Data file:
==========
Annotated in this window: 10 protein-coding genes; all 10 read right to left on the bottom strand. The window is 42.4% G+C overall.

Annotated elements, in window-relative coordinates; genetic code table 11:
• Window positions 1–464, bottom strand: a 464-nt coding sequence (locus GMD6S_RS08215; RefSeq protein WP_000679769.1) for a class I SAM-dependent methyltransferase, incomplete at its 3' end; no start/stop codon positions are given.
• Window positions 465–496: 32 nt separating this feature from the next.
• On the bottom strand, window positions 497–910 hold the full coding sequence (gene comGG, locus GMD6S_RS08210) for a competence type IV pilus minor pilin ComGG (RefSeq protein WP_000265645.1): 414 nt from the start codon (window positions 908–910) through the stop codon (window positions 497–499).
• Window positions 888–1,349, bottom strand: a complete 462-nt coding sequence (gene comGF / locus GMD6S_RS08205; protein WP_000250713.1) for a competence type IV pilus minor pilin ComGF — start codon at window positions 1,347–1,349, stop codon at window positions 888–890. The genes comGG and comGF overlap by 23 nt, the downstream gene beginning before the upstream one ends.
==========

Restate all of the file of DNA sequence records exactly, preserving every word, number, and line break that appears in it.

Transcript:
Annotated in this window: 10 protein-coding genes; all 10 read right to left on the bottom strand. The window is 42.4% G+C overall.

Annotated elements, in window-relative coordinates; genetic code table 11:
• Window positions 1–464, bottom strand: a 464-nt coding sequence (locus GMD6S_RS08215; RefSeq protein WP_000679769.1) for a class I SAM-dependent methyltransferase, incomplete at its 3' end; no start/stop codon positions are given.
• Window positions 465–496: 32 nt separating this feature from the next.
• On the bottom strand, window positions 497–910 hold the full coding sequence (gene comGG, locus GMD6S_RS08210) for a competence type IV pilus minor pilin ComGG (RefSeq protein WP_000265645.1): 414 nt from the start codon (window positions 908–910) through the stop codon (window positions 497–499).
• Window positions 888–1,349, bottom strand: a complete 462-nt coding sequence (gene comGF / locus GMD6S_RS08205; protein WP_000250713.1) for a competence type IV pilus minor pilin ComGF — start codon at window positions 1,347–1,349, stop codon at window positions 888–890. The genes comGG and comGF overlap by 23 nt, the downstream gene beginning before the upstream one ends.